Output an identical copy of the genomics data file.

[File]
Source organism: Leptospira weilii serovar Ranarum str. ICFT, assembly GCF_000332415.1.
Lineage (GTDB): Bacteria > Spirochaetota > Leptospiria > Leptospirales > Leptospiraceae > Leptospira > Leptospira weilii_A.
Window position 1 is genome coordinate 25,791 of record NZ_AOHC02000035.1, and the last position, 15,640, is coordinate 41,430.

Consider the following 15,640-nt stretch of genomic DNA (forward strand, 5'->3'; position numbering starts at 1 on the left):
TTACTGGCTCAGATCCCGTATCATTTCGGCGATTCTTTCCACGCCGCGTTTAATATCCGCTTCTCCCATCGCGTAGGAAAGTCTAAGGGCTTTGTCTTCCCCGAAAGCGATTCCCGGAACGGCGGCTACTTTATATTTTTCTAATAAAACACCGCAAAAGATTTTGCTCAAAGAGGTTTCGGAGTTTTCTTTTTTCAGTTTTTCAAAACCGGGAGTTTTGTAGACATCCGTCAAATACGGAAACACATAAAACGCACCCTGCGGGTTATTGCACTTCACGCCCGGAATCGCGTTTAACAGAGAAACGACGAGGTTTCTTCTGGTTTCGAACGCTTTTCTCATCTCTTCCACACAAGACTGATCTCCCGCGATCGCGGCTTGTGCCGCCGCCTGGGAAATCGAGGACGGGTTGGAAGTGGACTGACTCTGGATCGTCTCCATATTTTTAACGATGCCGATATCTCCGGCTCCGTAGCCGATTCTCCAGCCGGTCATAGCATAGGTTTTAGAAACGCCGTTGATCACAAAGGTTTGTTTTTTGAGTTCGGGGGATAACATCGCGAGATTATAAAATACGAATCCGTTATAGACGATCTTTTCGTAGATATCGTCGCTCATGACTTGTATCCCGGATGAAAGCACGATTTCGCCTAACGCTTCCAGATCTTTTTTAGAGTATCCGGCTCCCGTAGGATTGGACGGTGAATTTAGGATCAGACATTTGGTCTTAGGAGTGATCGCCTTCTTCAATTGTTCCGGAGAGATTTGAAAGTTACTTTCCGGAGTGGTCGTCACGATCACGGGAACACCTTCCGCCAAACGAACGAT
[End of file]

Source organism: Leptospira weilii serovar Ranarum str. ICFT, assembly GCF_000332415.1.
Lineage (GTDB): Bacteria > Spirochaetota > Leptospiria > Leptospirales > Leptospiraceae > Leptospira > Leptospira weilii_A.
Window position 1 is genome coordinate 25,791 of record NZ_AOHC02000035.1, and the last position, 15,640, is coordinate 41,430.

Consider the following 15,640-nt stretch of genomic DNA (forward strand, 5'->3'; position numbering starts at 1 on the left):
TTACTGGCTCAGATCCCGTATCATTTCGGCGATTCTTTCCACGCCGCGTTTAATATCCGCTTCTCCCATCGCGTAGGAAAGTCTAAGGGCTTTGTCTTCCCCGAAAGCGATTCCCGGAACGGCGGCTACTTTATATTTTTCTAATAAAACACCGCAAAAGATTTTGCTCAAAGAGGTTTCGGAGTTTTCTTTTTTCAGTTTTTCAAAACCGGGAGTTTTGTAGACATCCGTCAAATACGGAAACACATAAAACGCACCCTGCGGGTTATTGCACTTCACGCCCGGAATCGCGTTTAACAGAGAAACGACGAGGTTTCTTCTGGTTTCGAACGCTTTTCTCATCTCTTCCACACAAGACTGATCTCCCGCGATCGCGGCTTGTGCCGCCGCCTGGGAAATCGAGGACGGGTTGGAAGTGGACTGACTCTGGATCGTCTCCATATTTTTAACGATGCCGATATCTCCGGCTCCGTAGCCGATTCTCCAGCCGGTCATAGCATAGGTTTTAGAAACGCCGTTGATCACAAAGGTTTGTTTTTTGAGTTCGGGGGATAACATCGCGAGATTATAAAATACGAATCCGTTATAGACGATCTTTTCGTAGATATCGTCGCTCATGACTTGTATCCCGGATGAAAGCACGATTTCGCCTAACGCTTCCAGATCTTTTTTAGAGTATCCGGCTCCCGTAGGATTGGACGGTGAATTTAGGATCAGACATTTGGTCTTAGGAGTGATCGCCTTCTTCAATTGTTCCGGAGAGATTTGAAAGTTACTTTCCGGAGTGGTCGTCACGATCACGGGAACACCTTCCGCCAAACGAACGAT